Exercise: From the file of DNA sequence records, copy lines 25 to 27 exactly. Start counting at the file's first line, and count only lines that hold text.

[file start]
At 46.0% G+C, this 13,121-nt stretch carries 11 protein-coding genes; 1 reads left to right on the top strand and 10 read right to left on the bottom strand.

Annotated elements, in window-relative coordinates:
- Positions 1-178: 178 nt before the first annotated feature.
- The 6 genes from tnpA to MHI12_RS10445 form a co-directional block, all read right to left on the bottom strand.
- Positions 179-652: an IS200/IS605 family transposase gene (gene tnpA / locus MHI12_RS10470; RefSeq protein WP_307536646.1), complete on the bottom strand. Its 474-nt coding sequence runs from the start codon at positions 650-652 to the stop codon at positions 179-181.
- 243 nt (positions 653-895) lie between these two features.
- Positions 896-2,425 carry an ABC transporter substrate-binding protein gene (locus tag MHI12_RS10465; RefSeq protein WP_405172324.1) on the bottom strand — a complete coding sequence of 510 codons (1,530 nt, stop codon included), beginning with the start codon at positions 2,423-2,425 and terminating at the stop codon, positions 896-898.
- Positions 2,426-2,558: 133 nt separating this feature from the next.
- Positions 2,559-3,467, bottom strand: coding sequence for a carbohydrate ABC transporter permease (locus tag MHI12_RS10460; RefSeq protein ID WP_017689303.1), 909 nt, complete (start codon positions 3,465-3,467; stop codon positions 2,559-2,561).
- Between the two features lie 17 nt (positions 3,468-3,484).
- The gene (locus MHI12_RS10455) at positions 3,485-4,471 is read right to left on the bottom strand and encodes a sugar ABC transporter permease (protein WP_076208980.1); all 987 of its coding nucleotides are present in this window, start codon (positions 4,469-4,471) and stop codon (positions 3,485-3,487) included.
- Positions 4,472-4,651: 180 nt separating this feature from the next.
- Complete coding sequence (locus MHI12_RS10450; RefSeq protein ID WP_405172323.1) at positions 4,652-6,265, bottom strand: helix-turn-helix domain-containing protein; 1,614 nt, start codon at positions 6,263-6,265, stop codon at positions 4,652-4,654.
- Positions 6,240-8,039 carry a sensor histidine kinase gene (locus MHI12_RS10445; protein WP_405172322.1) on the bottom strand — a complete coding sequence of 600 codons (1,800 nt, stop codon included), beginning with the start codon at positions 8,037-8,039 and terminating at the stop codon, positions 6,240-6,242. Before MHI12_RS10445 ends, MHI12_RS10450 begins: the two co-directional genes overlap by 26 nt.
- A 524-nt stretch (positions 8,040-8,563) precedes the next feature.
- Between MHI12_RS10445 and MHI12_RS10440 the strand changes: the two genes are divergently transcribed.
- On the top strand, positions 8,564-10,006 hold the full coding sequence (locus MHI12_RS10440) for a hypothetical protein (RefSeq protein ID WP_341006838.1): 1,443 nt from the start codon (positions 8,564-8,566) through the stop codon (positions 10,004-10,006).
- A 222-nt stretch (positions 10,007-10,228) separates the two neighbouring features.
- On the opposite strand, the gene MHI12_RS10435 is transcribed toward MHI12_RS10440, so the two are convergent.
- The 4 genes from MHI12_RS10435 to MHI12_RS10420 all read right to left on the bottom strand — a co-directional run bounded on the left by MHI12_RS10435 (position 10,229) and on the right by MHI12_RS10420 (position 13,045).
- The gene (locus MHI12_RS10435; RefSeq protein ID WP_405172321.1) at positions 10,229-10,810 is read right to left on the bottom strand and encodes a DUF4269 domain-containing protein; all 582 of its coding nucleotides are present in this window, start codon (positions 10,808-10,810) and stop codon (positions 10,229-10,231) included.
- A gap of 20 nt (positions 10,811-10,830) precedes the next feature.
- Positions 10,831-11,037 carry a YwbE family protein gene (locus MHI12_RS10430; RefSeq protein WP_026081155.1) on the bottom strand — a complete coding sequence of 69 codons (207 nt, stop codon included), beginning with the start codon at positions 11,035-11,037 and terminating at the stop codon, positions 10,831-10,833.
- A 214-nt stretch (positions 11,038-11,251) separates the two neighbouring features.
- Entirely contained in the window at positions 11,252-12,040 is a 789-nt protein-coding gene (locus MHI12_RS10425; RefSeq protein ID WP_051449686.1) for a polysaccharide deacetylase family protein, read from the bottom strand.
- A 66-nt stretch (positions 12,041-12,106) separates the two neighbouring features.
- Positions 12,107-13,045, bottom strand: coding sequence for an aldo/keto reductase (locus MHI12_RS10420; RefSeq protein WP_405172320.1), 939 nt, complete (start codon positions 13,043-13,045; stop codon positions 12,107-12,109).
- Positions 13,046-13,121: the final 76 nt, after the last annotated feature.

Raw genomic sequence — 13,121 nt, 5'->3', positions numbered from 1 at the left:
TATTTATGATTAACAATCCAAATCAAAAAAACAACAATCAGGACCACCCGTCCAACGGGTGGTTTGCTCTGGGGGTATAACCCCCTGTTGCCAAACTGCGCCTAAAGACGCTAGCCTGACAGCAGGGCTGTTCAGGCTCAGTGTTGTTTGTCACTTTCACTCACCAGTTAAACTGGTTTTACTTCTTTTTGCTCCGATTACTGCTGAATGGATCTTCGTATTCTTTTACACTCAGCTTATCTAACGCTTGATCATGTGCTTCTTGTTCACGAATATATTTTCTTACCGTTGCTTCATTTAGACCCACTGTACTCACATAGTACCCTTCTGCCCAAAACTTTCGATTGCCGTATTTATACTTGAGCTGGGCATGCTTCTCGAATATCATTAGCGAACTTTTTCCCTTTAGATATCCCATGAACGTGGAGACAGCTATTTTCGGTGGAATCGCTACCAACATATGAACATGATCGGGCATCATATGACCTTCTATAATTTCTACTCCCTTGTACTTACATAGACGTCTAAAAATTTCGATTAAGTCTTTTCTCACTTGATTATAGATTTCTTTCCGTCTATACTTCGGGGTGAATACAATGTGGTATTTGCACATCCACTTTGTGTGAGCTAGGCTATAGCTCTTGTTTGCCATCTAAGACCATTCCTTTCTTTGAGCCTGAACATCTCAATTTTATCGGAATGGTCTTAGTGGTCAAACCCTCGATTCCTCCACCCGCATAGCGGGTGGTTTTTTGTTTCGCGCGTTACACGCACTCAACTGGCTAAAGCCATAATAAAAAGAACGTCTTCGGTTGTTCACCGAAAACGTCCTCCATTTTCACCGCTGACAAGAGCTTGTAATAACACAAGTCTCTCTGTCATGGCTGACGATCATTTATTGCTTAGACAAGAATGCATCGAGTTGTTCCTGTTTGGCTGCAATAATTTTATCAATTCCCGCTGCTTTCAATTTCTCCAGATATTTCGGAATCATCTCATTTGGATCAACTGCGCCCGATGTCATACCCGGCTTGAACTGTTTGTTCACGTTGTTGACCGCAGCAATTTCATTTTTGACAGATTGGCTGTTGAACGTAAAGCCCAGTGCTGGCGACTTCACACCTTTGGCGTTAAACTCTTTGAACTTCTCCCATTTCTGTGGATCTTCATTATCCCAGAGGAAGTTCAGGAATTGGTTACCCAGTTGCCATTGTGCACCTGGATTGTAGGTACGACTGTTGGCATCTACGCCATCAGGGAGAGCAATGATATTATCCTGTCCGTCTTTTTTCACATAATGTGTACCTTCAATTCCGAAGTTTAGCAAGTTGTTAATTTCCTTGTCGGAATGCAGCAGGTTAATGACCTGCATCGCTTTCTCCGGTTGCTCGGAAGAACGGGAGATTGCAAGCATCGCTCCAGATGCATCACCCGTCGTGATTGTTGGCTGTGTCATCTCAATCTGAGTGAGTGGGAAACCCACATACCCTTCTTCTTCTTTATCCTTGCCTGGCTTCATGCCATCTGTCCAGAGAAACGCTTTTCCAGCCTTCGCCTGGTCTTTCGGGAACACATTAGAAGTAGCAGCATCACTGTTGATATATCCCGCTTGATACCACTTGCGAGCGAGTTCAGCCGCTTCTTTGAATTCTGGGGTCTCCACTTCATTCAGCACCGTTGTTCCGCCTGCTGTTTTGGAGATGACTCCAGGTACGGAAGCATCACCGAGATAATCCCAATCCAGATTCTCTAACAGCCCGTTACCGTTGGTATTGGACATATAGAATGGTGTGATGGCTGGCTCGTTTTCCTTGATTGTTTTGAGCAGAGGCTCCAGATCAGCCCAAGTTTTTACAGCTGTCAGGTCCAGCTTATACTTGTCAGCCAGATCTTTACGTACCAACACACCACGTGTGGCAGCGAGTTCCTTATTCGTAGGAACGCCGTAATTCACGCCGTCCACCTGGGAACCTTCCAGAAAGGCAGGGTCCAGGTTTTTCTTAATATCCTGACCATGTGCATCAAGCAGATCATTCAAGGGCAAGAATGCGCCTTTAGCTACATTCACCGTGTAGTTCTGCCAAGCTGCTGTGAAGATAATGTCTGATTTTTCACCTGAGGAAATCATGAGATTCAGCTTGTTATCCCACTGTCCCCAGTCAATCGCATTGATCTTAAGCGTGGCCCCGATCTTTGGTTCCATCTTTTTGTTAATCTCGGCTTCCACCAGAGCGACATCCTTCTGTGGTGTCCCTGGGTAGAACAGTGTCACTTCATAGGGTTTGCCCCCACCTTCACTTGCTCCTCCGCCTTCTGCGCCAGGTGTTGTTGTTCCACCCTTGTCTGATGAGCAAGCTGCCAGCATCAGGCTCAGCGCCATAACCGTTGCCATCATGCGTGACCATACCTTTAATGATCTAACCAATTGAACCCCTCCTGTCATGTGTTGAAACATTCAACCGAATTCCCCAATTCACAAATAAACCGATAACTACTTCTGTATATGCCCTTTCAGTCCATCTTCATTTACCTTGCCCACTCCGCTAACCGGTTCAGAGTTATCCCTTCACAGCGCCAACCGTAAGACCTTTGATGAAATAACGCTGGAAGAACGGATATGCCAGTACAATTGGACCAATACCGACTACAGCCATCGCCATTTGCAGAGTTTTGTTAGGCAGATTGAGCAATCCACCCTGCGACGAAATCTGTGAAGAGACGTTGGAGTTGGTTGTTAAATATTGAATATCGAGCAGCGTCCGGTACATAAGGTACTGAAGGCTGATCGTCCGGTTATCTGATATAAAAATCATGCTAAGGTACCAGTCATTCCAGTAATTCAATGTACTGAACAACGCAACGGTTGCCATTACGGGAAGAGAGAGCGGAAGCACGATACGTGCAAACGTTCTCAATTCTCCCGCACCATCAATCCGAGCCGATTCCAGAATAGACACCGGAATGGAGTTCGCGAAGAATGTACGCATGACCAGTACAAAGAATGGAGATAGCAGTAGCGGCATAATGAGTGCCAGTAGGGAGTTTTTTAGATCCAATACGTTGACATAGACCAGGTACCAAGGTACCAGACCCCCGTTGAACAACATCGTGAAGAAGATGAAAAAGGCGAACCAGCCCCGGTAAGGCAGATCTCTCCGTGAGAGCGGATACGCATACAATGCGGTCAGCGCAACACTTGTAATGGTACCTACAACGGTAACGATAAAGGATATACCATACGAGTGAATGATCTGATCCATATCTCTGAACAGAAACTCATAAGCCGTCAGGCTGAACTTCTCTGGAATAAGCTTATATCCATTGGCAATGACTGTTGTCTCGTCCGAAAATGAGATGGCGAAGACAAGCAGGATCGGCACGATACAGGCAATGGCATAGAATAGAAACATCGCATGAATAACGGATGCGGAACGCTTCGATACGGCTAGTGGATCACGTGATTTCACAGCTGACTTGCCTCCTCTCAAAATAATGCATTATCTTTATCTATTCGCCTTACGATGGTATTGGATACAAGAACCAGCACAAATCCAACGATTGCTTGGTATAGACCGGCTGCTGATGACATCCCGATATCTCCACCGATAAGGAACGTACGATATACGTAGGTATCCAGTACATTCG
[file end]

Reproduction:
- Entirely contained in the window at positions 11,252-12,040 is a 789-nt protein-coding gene (locus MHI12_RS10425; RefSeq protein ID WP_051449686.1) for a polysaccharide deacetylase family protein, read from the bottom strand.
- A 66-nt stretch (positions 12,041-12,106) separates the two neighbouring features.
- Positions 12,107-13,045, bottom strand: coding sequence for an aldo/keto reductase (locus MHI12_RS10420; RefSeq protein WP_405172320.1), 939 nt, complete (start codon positions 13,043-13,045; stop codon positions 12,107-12,109).